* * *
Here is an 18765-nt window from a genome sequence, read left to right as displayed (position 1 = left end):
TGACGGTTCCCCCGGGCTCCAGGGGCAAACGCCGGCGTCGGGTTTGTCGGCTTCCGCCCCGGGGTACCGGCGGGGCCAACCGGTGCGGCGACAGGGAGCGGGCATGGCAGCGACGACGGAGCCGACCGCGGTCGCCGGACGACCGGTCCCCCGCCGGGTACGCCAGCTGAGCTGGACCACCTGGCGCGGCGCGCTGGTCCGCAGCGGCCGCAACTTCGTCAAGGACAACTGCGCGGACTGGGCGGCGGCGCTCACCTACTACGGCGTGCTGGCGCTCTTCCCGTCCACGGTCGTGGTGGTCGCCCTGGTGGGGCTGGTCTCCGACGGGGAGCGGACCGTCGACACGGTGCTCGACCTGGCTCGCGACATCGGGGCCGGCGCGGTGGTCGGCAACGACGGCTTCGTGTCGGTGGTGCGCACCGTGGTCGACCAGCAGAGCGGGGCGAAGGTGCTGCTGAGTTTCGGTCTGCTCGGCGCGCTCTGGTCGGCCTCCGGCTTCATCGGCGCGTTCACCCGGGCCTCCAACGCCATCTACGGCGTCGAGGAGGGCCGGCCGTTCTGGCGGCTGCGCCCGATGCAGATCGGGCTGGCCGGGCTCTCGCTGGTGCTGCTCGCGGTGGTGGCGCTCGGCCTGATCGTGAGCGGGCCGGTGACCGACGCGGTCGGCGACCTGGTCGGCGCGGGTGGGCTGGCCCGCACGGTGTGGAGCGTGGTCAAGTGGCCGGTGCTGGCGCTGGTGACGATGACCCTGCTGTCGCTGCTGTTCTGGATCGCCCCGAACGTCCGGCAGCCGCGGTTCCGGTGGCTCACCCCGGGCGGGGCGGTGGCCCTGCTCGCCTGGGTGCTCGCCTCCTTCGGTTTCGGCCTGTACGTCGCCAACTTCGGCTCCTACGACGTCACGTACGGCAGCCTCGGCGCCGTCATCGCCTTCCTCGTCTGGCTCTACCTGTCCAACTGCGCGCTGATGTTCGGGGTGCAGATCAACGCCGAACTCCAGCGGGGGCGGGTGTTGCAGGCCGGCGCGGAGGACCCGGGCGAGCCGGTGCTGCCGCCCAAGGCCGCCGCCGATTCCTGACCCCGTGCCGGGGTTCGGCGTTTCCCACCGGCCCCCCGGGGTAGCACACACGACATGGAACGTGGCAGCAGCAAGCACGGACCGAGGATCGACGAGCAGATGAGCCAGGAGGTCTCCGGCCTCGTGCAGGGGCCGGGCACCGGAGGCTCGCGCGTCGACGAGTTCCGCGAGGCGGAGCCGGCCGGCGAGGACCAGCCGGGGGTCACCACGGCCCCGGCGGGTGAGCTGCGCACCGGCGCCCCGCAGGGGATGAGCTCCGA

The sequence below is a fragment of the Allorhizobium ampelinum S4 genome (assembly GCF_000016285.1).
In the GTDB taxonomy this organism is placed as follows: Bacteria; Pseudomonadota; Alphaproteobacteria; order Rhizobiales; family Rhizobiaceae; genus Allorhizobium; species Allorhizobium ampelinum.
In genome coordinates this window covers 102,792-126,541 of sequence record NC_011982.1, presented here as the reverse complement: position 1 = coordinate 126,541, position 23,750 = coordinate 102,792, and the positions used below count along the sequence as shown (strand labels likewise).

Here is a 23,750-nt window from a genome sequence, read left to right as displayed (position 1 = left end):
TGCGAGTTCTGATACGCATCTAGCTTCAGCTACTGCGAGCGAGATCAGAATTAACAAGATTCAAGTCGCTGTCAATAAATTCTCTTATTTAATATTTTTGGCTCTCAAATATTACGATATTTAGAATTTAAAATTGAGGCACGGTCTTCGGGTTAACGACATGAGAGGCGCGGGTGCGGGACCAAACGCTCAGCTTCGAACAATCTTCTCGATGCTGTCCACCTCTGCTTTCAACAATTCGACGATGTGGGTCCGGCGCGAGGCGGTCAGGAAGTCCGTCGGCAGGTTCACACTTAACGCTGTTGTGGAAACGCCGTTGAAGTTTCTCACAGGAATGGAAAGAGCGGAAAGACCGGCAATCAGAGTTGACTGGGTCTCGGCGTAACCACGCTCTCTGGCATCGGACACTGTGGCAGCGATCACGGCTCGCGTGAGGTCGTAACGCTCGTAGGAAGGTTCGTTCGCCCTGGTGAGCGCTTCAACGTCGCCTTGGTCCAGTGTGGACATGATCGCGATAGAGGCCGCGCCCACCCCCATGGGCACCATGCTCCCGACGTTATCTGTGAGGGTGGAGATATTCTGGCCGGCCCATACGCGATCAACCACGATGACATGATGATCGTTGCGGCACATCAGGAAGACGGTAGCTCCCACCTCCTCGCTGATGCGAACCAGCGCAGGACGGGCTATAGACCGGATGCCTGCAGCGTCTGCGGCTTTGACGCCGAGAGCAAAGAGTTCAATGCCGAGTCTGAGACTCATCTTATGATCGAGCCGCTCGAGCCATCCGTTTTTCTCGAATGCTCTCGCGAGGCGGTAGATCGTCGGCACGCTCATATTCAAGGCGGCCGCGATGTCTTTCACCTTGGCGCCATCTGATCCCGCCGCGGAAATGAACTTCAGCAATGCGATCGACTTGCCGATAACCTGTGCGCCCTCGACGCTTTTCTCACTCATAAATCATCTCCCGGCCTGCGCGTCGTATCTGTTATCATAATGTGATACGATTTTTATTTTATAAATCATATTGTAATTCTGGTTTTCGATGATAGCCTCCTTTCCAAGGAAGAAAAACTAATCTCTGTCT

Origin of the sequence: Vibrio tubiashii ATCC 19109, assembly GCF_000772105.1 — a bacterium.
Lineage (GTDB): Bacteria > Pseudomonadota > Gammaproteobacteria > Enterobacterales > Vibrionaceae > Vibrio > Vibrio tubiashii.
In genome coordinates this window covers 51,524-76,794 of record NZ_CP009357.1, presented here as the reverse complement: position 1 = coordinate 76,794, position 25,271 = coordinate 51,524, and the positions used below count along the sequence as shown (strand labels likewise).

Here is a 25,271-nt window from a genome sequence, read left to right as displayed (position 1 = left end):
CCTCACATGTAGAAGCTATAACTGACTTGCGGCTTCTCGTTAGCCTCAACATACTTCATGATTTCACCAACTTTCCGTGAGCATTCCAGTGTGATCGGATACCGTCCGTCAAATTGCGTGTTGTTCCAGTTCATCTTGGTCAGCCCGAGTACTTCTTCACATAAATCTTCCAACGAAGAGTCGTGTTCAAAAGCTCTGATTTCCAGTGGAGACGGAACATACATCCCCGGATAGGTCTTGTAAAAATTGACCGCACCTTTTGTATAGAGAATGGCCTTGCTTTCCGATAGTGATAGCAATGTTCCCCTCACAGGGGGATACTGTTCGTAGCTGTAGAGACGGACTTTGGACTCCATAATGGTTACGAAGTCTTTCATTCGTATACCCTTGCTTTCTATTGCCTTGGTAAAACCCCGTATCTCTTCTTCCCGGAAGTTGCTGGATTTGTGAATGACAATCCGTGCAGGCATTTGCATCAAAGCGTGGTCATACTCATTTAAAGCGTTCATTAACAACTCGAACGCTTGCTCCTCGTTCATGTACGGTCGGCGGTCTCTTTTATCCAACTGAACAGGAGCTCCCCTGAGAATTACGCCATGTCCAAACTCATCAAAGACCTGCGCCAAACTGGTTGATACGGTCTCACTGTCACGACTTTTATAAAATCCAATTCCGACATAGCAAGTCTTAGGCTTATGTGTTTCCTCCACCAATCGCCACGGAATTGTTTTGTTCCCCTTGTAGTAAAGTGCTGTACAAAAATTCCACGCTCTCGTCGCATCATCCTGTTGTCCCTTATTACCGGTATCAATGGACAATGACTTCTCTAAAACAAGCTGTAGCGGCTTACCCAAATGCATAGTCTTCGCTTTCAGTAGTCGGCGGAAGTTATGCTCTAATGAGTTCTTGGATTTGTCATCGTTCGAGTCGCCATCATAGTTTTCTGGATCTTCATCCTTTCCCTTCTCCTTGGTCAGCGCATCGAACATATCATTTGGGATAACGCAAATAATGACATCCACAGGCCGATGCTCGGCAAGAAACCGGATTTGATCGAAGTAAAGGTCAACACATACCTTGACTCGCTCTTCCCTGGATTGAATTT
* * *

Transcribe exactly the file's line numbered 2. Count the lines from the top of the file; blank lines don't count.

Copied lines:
TGACGGTTCCCCCGGGCTCCAGGGGCAAACGCCGGCGTCGGGTTTGTCGGCTTCCGCCCCGGGGTACCGGCGGGGCCAACCGGTGCGGCGACAGGGAGCGGGCATGGCAGCGACGACGGAGCCGACCGCGGTCGCCGGACGACCGGTCCCCCGCCGGGTACGCCAGCTGAGCTGGACCACCTGGCGCGGCGCGCTGGTCCGCAGCGGCCGCAACTTCGTCAAGGACAACTGCGCGGACTGGGCGGCGGCGCTCACCTACTACGGCGTGCTGGCGCTCTTCCCGTCCACGGTCGTGGTGGTCGCCCTGGTGGGGCTGGTCTCCGACGGGGAGCGGACCGTCGACACGGTGCTCGACCTGGCTCGCGACATCGGGGCCGGCGCGGTGGTCGGCAACGACGGCTTCGTGTCGGTGGTGCGCACCGTGGTCGACCAGCAGAGCGGGGCGAAGGTGCTGCTGAGTTTCGGTCTGCTCGGCGCGCTCTGGTCGGCCTCCGGCTTCATCGGCGCGTTCACCCGGGCCTCCAACGCCATCTACGGCGTCGAGGAGGGCCGGCCGTTCTGGCGGCTGCGCCCGATGCAGATCGGGCTGGCCGGGCTCTCGCTGGTGCTGCTCGCGGTGGTGGCGCTCGGCCTGATCGTGAGCGGGCCGGTGACCGACGCGGTCGGCGACCTGGTCGGCGCGGGTGGGCTGGCCCGCACGGTGTGGAGCGTGGTCAAGTGGCCGGTGCTGGCGCTGGTGACGATGACCCTGCTGTCGCTGCTGTTCTGGATCGCCCCGAACGTCCGGCAGCCGCGGTTCCGGTGGCTCACCCCGGGCGGGGCGGTGGCCCTGCTCGCCTGGGTGCTCGCCTCCTTCGGTTTCGGCCTGTACGTCGCCAACTTCGGCTCCTACGACGTCACGTACGGCAGCCTCGGCGCCGTCATCGCCTTCCTCGTCTGGCTCTACCTGTCCAACTGCGCGCTGATGTTCGGGGTGCAGATCAACGCCGAACTCCAGCGGGGGCGGGTGTTGCAGGCCGGCGCGGAGGACCCGGGCGAGCCGGTGCTGCCGCCCAAGGCCGCCGCCGATTCCTGACCCCGTGCCGGGGTTCGGCGTTTCCCACCGGCCCCCCGGGGTAGCACACACGACATGGAACGTGGCAGCAGCAAGCACGGACCGAGGATCGACGAGCAGATGAGCCAGGAGGTCTCCGGCCTCGTGCAGGGGCCGGGCACCGGAGGCTCGCGCGTCGACGAGTTCCGCGAGGCGGAGCCGGCCGGCGAGGACCAGCCGGGGGTCACCACGGCCCCGGCGGGTGAGCTGCGCACCGGCGCCCCGCAGGGGATGAGCTCCGA